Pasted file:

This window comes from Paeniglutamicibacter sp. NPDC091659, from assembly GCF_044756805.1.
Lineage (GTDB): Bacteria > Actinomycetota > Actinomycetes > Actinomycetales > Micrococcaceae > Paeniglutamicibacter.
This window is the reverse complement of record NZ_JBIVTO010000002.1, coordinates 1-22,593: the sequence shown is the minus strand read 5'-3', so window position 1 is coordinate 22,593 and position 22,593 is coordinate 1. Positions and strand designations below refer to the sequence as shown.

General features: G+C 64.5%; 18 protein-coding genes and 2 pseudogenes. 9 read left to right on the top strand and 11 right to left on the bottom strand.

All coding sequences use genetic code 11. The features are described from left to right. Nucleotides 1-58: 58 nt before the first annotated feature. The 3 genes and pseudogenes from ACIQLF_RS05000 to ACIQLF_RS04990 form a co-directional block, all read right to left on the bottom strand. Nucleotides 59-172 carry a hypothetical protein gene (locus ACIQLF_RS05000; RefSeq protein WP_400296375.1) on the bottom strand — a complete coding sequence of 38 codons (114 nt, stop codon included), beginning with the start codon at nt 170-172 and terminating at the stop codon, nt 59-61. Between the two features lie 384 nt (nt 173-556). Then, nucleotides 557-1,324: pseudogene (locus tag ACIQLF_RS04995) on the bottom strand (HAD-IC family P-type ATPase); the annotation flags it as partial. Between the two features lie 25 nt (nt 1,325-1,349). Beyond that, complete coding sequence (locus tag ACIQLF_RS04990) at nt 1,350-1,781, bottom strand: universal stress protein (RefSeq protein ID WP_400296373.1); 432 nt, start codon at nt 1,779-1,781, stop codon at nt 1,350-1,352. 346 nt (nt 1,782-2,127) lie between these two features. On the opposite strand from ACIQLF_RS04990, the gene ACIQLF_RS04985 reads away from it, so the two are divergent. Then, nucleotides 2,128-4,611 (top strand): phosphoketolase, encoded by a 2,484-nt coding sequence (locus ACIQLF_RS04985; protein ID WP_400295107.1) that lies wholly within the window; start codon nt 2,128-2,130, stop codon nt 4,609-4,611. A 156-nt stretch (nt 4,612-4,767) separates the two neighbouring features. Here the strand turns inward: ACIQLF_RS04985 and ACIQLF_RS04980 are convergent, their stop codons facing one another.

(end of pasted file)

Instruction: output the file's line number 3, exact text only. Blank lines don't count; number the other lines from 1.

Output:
This window is the reverse complement of record NZ_JBIVTO010000002.1, coordinates 1-22,593: the sequence shown is the minus strand read 5'-3', so window position 1 is coordinate 22,593 and position 22,593 is coordinate 1. Positions and strand designations below refer to the sequence as shown.